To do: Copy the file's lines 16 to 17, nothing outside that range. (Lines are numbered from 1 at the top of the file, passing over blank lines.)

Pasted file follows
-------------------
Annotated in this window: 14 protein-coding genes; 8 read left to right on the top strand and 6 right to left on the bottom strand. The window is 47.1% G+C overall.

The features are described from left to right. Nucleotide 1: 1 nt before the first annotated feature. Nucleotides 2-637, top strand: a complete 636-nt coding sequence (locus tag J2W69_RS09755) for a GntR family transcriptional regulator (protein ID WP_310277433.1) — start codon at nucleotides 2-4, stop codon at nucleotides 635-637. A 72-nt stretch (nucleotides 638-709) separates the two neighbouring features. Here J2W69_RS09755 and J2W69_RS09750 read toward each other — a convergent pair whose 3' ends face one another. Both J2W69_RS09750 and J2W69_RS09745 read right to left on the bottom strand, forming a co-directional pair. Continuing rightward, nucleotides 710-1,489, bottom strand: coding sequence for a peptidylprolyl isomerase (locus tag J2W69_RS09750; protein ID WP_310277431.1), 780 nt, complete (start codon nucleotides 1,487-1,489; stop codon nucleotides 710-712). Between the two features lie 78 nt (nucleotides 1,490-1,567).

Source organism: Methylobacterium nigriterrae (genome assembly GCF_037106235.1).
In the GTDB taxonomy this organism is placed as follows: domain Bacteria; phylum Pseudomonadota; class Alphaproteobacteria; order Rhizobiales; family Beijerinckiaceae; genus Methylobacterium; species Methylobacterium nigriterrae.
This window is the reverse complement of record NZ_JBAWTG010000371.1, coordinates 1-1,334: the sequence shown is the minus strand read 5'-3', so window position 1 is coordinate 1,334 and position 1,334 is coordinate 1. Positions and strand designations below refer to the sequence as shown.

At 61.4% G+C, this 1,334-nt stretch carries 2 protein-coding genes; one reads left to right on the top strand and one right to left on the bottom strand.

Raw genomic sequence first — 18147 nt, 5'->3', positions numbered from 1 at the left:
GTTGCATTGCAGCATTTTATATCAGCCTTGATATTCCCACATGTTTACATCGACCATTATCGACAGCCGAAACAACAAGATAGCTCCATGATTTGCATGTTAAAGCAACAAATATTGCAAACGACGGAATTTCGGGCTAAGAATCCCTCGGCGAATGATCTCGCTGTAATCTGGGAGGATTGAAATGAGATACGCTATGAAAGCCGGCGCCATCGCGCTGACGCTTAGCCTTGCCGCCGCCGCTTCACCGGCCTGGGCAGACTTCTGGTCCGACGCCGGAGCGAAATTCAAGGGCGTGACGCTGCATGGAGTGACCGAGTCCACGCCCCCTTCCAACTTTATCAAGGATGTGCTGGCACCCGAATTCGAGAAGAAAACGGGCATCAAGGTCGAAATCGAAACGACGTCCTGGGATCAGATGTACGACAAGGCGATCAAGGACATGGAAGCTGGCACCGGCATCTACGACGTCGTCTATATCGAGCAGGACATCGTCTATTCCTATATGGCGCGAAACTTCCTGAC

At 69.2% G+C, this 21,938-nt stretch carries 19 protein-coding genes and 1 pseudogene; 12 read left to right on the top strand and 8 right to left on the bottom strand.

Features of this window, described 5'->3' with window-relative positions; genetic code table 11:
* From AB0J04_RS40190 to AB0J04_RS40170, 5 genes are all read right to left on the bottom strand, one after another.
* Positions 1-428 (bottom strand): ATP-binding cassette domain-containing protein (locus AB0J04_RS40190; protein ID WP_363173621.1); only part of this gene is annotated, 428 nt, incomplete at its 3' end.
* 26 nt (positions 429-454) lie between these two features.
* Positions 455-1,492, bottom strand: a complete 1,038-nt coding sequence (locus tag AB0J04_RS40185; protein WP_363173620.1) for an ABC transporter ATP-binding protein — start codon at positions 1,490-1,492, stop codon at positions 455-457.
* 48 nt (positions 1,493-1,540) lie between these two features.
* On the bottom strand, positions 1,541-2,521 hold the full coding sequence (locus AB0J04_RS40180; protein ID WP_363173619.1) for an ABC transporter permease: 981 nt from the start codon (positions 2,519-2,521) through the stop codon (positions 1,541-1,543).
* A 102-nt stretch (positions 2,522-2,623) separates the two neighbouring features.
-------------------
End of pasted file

* On the bottom strand, positions 1,541-2,521 hold the full coding sequence (locus AB0J04_RS40180; protein ID WP_363173619.1) for an ABC transporter permease: 981 nt from the start codon (positions 2,519-2,521) through the stop codon (positions 1,541-1,543).
* A 102-nt stretch (positions 2,522-2,623) separates the two neighbouring features.